The 2009 Pulitzer Prize winners were announced on April 20. Check out this year’s award winners or browse through the winners of previous years to find some good reads.
By Elizabeth Strout
In a small coastal town in Maine, Olive Kitteridge is the complex and often unpredictable town crier, a person who sees into the hearts of others, discerning their triumphs and tragedies, while not always seeing herself. It is through her profound insight into the human condition that these penetrating tales are told.
Winners of the Pulitzer Prize for Fiction
Slavery by Another Name: The Re-Enslavement of Black Americans from the Civil War to World War II
By Douglas A. Blackmon
Blackmon brings to light one of the most shameful chapters in American history, the late 1870s through the 1940s when thousands of African-American men were arbitrarily arrested, hit with fines, charged for room and board in state and county jails, and then forced to work off the debt as unpaid laborers.
Winners of the Pulitzer Prize for General Nonfiction
American Lion: Andrew Jackson in the White House
By Jon Meacham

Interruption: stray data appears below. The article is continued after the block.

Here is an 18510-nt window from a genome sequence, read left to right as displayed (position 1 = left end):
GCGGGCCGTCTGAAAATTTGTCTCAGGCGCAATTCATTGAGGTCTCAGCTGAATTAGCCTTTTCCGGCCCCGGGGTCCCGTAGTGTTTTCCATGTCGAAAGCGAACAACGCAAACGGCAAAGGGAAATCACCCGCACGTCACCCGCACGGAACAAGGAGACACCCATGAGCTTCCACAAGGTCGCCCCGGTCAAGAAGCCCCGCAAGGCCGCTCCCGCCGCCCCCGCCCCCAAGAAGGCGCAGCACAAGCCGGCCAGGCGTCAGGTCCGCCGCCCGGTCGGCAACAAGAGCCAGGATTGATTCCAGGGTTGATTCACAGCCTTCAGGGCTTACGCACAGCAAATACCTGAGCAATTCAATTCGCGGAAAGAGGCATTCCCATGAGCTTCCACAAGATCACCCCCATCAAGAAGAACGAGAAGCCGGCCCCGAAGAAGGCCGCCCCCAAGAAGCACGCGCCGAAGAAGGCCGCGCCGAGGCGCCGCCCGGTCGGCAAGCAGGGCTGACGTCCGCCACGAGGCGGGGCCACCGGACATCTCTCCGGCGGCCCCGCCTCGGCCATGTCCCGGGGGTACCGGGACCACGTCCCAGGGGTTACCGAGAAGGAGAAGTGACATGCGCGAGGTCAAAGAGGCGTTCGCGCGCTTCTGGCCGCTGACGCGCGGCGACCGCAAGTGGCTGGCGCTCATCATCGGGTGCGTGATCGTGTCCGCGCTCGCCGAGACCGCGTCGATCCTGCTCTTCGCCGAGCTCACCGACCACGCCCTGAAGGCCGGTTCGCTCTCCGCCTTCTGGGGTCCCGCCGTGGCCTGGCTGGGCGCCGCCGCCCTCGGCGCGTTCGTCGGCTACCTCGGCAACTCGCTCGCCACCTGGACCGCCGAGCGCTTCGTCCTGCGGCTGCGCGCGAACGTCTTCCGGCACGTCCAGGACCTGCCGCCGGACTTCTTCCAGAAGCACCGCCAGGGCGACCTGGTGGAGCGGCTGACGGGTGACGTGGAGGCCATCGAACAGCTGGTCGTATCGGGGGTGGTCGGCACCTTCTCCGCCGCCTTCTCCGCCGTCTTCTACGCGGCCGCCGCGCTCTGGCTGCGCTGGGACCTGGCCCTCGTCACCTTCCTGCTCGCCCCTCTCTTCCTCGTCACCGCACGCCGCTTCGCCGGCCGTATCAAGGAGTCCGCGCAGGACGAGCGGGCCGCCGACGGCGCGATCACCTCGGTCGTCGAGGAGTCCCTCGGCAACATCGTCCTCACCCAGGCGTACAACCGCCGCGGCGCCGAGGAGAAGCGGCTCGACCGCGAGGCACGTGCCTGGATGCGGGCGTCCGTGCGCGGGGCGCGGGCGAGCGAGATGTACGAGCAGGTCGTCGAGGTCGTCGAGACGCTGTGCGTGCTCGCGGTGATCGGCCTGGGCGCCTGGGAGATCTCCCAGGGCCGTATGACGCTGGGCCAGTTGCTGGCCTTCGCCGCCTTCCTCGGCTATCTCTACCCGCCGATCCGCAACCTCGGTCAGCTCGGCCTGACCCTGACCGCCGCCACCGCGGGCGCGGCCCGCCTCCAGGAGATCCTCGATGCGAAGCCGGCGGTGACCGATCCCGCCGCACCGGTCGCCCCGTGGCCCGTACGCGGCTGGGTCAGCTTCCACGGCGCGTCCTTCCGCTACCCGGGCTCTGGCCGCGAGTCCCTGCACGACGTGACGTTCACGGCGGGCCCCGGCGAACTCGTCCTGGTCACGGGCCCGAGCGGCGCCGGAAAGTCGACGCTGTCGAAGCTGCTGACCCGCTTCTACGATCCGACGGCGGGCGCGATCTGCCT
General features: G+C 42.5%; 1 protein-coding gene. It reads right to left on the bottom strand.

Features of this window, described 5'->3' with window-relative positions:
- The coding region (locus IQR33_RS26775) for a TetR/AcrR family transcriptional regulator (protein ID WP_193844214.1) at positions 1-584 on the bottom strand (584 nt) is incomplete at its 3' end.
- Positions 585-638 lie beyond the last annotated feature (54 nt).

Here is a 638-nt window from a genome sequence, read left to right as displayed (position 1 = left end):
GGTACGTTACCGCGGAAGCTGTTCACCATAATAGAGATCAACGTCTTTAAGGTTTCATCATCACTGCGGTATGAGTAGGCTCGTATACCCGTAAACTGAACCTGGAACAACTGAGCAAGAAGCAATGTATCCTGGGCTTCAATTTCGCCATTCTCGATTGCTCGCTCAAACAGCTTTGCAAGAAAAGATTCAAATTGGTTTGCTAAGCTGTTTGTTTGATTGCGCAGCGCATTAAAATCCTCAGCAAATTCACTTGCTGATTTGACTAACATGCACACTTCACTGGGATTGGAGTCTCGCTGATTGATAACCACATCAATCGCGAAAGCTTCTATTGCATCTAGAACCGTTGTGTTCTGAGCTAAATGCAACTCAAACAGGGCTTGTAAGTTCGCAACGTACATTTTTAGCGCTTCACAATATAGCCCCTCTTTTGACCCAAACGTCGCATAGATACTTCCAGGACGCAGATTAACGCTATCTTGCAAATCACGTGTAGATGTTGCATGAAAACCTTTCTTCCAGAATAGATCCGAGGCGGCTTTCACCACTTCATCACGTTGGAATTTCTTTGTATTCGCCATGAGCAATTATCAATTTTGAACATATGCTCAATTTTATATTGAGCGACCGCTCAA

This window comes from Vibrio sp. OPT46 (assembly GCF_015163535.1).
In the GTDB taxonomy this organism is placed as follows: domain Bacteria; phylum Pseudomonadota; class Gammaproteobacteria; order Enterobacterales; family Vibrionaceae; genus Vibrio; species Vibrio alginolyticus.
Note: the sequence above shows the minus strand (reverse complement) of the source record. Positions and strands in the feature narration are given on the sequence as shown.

Meacham delivers the definitive human portrait of Andrew Jackson, a pivotal president who forever changed the American presidency – and America itself.
Winners of the Pulitzer Prize for Biography
The Hemingses of Monticello: An American Family
By Annette Gordon-Reed
Historian and legal scholar Annette Gordon-Reed presents this epic work that tells the story of the Hemingses, an American slave family, and their close blood ties to Thomas Jefferson.
Winners of the Pulitzer Prize for History
The Shadow of Sirius
By W.S. Merwin
The nuanced mysteries of light, darkness, presence, and memory are central themes in W.S. Merwin's book of poems.
Winners of the Pulitzer Prize for Poetry
Book descriptions provided by BookLetters.